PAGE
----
The whole list of regular expression language elements is here
The interesting thing about regular expressions is the sheer range of options available. For example using backreferences, one can identify a repeating character in a string. The repeating character can change: i.e. we can identify any number of repeating characters in a string.
Or one can use substitutions, replacing text before the match, after the match or the entire match.
One may decide to use anchors, that way we can specify where the match occurs.
Regular expressions are interpreted; however, one may also decide to compile the regular expression so as to maximize run time efficiency using RegexOptions.Compiled .
One may also decide to compile to assembly using the Regex.CompileToAssembly method. The generated assembly contains predefined compiled regular expressions.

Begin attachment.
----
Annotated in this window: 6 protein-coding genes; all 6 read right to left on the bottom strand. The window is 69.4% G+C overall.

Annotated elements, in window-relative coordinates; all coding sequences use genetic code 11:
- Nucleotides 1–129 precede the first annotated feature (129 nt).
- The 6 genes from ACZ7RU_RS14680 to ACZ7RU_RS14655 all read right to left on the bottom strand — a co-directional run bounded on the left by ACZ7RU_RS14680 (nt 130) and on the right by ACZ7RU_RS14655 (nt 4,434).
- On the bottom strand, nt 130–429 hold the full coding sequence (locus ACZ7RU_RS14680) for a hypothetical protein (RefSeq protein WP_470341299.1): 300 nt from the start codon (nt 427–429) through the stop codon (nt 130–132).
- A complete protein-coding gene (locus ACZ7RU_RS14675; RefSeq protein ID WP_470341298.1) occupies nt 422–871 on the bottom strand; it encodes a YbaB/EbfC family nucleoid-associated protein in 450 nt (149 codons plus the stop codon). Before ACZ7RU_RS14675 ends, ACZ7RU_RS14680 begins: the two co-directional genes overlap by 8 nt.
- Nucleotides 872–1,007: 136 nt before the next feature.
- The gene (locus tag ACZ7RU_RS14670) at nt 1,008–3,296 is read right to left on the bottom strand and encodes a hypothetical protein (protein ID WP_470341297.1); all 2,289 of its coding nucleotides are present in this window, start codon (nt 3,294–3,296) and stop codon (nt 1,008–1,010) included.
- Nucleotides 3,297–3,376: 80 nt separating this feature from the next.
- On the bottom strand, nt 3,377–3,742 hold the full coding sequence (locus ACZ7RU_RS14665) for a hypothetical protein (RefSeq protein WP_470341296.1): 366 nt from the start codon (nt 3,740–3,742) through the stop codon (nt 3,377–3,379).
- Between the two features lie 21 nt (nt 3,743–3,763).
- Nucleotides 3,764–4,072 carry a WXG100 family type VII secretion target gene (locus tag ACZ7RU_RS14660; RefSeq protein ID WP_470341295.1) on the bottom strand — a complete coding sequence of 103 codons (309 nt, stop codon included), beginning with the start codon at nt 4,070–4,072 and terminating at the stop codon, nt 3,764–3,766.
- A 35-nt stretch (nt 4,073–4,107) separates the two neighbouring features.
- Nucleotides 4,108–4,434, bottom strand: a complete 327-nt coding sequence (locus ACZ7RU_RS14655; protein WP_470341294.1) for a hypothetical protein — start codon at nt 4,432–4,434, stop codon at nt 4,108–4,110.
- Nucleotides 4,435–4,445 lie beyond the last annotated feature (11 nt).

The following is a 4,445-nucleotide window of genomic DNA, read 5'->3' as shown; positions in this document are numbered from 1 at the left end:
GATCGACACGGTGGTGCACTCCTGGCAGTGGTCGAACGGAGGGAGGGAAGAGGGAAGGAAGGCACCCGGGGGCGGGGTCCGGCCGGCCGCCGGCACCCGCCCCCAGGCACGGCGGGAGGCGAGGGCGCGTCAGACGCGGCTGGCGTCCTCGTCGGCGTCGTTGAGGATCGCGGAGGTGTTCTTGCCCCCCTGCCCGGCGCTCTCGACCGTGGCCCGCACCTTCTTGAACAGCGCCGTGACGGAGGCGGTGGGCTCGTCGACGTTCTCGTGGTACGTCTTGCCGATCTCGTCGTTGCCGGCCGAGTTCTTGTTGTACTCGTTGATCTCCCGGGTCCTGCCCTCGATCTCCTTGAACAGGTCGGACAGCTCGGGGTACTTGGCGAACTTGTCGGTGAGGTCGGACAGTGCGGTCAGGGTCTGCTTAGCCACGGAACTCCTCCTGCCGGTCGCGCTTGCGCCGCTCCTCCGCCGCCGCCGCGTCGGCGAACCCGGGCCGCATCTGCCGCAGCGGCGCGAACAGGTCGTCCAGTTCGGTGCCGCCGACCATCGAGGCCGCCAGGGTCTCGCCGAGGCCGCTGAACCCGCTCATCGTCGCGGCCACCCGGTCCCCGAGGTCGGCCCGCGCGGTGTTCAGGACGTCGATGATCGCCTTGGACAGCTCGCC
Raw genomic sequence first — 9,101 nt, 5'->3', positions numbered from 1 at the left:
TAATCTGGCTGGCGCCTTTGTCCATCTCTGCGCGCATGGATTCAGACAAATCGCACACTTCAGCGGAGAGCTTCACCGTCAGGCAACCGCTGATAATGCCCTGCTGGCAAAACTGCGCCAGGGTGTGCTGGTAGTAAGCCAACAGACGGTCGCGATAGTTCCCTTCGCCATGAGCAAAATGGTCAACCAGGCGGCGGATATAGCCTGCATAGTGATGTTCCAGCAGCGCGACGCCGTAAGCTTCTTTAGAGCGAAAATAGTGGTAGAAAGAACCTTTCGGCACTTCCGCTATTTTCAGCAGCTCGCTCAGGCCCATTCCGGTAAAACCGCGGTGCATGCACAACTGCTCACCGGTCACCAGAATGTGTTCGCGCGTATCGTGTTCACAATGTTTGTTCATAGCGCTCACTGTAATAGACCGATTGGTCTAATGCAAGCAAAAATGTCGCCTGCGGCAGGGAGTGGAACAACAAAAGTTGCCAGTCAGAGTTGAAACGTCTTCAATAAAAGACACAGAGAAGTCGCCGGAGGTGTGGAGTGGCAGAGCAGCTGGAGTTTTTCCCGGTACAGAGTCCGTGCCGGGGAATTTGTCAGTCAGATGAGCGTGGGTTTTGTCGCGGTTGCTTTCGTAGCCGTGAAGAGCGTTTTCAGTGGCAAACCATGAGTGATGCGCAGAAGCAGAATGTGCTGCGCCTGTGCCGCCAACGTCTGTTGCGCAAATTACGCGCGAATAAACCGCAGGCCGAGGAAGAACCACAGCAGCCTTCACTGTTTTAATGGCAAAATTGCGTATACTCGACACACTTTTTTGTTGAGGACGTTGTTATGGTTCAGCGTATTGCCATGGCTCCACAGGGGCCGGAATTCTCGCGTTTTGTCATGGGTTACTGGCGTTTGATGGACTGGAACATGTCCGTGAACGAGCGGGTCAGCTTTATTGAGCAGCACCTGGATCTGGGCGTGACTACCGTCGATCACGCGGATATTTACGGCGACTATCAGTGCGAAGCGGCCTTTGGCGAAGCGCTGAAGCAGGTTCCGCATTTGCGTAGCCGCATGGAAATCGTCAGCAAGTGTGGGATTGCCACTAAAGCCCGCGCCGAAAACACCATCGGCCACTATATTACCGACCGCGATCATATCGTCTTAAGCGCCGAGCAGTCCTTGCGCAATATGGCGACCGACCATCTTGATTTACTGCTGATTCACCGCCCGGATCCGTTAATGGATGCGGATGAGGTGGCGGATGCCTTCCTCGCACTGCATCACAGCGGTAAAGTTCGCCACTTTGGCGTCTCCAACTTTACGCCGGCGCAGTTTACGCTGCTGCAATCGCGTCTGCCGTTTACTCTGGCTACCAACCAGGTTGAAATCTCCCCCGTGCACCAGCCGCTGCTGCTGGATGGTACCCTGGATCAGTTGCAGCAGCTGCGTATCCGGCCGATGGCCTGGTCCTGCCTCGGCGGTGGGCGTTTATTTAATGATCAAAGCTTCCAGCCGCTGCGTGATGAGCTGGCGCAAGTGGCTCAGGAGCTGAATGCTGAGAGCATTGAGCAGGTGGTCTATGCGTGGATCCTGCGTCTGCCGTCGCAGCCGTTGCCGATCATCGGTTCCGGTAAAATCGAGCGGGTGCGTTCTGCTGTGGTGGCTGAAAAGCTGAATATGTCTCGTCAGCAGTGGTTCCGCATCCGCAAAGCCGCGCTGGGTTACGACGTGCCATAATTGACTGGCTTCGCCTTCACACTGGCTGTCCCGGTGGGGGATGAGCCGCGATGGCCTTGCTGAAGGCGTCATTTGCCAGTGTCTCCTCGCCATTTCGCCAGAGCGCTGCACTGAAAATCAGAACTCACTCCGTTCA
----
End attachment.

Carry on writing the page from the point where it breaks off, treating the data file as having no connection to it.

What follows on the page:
Regular expressions are not just useful for string manipulation while processing text files, they also find application in SSRS. For SSRS functions and expressions, look here here.
Regular expressions should not be used to build HTML parsers. Building a HTML parser is not like building a compiler even if one decides to do type checking and re-formatting before lexical analysis. HTML parsers should not be used if one just wants to extract data from a web page.
Regular expressions should be used with caution when dealing with multiple cultures. One should always switch to invariant using something like this : Regex.IsMatch(input, pattern, RegexOptions.IgnoreCase | RegexOptions.CultureInvariant).